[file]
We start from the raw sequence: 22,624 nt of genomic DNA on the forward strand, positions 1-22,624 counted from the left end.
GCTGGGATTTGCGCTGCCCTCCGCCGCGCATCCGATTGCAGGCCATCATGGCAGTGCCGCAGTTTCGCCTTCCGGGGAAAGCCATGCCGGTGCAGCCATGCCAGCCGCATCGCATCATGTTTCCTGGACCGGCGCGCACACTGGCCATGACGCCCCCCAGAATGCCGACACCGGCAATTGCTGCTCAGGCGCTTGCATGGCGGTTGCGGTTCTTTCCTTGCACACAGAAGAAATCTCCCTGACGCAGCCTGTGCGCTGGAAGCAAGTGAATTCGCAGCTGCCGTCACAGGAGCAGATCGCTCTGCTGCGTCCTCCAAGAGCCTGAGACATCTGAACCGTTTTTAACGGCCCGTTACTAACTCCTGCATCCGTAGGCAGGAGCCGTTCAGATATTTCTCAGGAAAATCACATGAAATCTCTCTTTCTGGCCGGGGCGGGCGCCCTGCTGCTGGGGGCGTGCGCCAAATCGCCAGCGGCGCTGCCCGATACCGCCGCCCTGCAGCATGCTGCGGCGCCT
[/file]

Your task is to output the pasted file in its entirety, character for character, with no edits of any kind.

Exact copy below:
We start from the raw sequence: 22,624 nt of genomic DNA on the forward strand, positions 1-22,624 counted from the left end.
GCTGGGATTTGCGCTGCCCTCCGCCGCGCATCCGATTGCAGGCCATCATGGCAGTGCCGCAGTTTCGCCTTCCGGGGAAAGCCATGCCGGTGCAGCCATGCCAGCCGCATCGCATCATGTTTCCTGGACCGGCGCGCACACTGGCCATGACGCCCCCCAGAATGCCGACACCGGCAATTGCTGCTCAGGCGCTTGCATGGCGGTTGCGGTTCTTTCCTTGCACACAGAAGAAATCTCCCTGACGCAGCCTGTGCGCTGGAAGCAAGTGAATTCGCAGCTGCCGTCACAGGAGCAGATCGCTCTGCTGCGTCCTCCAAGAGCCTGAGACATCTGAACCGTTTTTAACGGCCCGTTACTAACTCCTGCATCCGTAGGCAGGAGCCGTTCAGATATTTCTCAGGAAAATCACATGAAATCTCTCTTTCTGGCCGGGGCGGGCGCCCTGCTGCTGGGGGCGTGCGCCAAATCGCCAGCGGCGCTGCCCGATACCGCCGCCCTGCAGCATGCTGCGGCGCCT